With a panel of experts arriving from various areas and sectors, Hungary’s Országmárka Tanács (Country Brand Council) is continuing its operation in a new structure, with new tasks.
In a recent government decree, the Ministry of Public Administration and Justice has been assigned with reorganizing the council, which was originally set up in 2009 by the previous cabinet.
Members of the council have been gathered from the areas of education, culture, the so-called creative sector and the private sector. All members participate in the council’s work on a voluntary basis. The main difference in the composition of the current council and the one launched by the previous government is that the earlier, 10-member council chose its chair from among the members, while the current co-chairs and members (20 professionals this time) were asked to fill their position by public administration and justice minister Tibor Navracsics. Their assignments are for two years and the minister can recall them at any time.
“The aim of the government is to build up a characteristic and credible country communication that can represent Hungary with a unified image in front of the Hungarian and international public,” Borbála Papp-Váry, deputy state secretary at the ministry said. “Creating a positive country image also serves the interest of the national economy.” Papp-Váry co-chairs the council with Gergely Pröhle, deputy state secretary responsible for cultural diplomacy at the ministry.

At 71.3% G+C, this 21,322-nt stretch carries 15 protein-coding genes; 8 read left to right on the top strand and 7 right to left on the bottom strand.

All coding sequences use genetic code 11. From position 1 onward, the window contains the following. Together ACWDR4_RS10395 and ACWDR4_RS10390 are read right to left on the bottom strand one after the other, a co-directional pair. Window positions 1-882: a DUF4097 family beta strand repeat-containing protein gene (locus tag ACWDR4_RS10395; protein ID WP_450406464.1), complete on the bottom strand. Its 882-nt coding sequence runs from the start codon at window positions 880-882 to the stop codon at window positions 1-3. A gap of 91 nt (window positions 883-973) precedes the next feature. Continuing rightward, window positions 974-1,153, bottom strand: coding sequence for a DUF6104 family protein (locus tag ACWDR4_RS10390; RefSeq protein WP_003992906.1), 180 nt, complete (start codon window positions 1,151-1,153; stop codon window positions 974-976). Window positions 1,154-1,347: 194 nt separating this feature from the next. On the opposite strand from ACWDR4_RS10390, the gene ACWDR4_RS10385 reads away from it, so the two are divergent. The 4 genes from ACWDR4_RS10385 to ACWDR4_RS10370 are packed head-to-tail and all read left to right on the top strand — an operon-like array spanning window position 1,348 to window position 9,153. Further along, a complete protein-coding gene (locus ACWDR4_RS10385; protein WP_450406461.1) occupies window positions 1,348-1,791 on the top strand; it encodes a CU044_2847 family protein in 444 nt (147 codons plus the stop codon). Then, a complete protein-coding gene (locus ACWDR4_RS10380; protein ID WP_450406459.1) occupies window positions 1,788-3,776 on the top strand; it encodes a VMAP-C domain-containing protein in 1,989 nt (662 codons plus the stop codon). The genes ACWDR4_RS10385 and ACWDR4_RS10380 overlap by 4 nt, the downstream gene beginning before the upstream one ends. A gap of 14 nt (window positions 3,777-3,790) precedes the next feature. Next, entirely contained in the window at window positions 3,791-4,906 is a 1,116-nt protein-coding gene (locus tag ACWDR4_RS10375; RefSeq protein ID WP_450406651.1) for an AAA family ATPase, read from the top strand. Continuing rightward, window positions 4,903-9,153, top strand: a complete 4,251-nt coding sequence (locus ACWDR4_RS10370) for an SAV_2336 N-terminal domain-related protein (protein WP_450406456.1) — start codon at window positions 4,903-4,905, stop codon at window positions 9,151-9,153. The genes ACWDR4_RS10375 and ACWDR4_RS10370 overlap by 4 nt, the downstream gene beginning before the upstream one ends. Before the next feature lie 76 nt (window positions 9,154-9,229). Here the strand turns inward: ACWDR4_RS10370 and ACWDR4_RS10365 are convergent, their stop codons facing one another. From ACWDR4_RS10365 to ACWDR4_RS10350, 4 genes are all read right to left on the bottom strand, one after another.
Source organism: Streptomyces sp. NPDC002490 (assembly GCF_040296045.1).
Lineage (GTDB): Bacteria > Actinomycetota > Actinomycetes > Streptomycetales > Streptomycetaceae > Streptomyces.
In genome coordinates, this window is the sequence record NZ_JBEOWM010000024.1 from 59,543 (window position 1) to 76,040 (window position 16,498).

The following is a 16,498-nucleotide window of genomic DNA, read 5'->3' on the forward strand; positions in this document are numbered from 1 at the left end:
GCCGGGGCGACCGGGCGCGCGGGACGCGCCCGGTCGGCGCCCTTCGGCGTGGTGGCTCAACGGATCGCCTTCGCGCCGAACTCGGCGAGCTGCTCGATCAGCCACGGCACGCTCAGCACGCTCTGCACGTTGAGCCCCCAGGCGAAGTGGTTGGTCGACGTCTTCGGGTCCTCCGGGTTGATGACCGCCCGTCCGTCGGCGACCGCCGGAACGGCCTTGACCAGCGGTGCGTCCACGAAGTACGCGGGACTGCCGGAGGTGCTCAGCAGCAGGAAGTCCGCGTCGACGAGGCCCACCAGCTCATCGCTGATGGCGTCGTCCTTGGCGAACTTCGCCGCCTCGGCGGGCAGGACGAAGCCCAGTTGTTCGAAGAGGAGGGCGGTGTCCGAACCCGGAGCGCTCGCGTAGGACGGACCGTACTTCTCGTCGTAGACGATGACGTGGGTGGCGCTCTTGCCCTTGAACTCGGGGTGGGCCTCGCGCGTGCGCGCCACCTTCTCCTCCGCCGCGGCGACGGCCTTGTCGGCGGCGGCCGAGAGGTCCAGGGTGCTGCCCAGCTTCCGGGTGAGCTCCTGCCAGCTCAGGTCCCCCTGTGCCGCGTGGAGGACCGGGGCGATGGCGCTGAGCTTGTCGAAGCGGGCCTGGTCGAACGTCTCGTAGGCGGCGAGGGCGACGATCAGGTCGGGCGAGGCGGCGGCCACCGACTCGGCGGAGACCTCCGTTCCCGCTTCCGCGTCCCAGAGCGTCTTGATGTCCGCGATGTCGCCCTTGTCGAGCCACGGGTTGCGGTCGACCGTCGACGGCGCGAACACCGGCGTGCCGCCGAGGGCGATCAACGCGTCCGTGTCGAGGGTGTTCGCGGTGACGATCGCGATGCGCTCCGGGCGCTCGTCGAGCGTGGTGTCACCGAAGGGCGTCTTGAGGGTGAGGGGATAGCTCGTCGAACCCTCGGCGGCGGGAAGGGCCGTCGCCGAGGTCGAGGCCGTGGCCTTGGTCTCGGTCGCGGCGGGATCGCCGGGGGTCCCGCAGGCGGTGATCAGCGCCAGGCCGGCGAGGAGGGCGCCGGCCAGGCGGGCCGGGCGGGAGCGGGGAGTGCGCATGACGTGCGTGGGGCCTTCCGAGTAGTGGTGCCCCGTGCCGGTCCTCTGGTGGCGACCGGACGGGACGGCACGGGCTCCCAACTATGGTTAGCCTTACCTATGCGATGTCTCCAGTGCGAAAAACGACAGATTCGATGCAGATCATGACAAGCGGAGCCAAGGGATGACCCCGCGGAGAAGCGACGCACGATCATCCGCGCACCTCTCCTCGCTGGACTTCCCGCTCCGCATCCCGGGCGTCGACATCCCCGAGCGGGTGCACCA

The council is entitled to give its opinion on the country brand strategy currently under development by the Country Image Workgroup (a body independent from the council, which includes institutions such as the Hungarian Trade and Development Agency, the Hungarian Tourism Zrt, and the Agricultural Marketing Center and relevant ministries).
When asked by the BBJ whether the new country brand will finally leave behind the traditional cliché of Hungary being a country of goulash and wranglers, co-chair Papp-Váry, without revealing further details, referred to the strategy currently being discussed, and drew attention to other areas such as wine and viticulture, and the importance of Budapest in the country image.
Zsuzsa Beke, head of PR and governmental relations at pharmaceutical company Richter, said that although traditional values are equally important, she would welcome a 21st-century innovative approach to country brand communications. “The old clichés are somewhat outworn, and Hungary needs a more modern approach.”
From the side of large Hungarian corporations, not only Richter, but also oil giant MOL is represented in the council. “I think it is important to represent the business sector in the council,” Beke said. “Our role in it is to communicate Hungary’s country brand to decisive business circles in Hungary as well as beyond the borders. It is similar to building up a corporate identity, and I think this is the area where I can help the council’s work.”
The renewed Országmárka Tanács held its first meeting on November 17. (Patricia Fischer)